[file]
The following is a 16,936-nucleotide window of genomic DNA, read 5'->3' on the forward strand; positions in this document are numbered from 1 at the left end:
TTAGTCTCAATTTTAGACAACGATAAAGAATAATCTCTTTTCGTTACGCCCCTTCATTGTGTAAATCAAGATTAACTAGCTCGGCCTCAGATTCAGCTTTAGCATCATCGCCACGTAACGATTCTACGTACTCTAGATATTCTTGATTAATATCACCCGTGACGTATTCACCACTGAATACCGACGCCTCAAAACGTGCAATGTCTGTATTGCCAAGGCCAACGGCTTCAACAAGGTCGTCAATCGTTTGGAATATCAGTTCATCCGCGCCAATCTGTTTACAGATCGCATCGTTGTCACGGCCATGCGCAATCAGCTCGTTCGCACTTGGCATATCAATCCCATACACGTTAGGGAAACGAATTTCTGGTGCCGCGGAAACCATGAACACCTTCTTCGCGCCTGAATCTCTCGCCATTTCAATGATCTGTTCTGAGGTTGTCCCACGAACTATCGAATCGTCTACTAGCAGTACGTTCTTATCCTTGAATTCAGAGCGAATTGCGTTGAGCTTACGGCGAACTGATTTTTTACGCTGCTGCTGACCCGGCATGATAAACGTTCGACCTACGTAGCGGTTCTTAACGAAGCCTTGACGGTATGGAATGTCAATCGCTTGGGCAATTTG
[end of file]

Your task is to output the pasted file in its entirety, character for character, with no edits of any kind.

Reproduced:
The following is a 16,936-nucleotide window of genomic DNA, read 5'->3' on the forward strand; positions in this document are numbered from 1 at the left end:
TTAGTCTCAATTTTAGACAACGATAAAGAATAATCTCTTTTCGTTACGCCCCTTCATTGTGTAAATCAAGATTAACTAGCTCGGCCTCAGATTCAGCTTTAGCATCATCGCCACGTAACGATTCTACGTACTCTAGATATTCTTGATTAATATCACCCGTGACGTATTCACCACTGAATACCGACGCCTCAAAACGTGCAATGTCTGTATTGCCAAGGCCAACGGCTTCAACAAGGTCGTCAATCGTTTGGAATATCAGTTCATCCGCGCCAATCTGTTTACAGATCGCATCGTTGTCACGGCCATGCGCAATCAGCTCGTTCGCACTTGGCATATCAATCCCATACACGTTAGGGAAACGAATTTCTGGTGCCGCGGAAACCATGAACACCTTCTTCGCGCCTGAATCTCTCGCCATTTCAATGATCTGTTCTGAGGTTGTCCCACGAACTATCGAATCGTCTACTAGCAGTACGTTCTTATCCTTGAATTCAGAGCGAATTGCGTTGAGCTTACGGCGAACTGATTTTTTACGCTGCTGCTGACCCGGCATGATAAACGTTCGACCTACGTAGCGGTTCTTAACGAAGCCTTGACGGTATGGAATGTCAATCGCTTGGGCAATTTG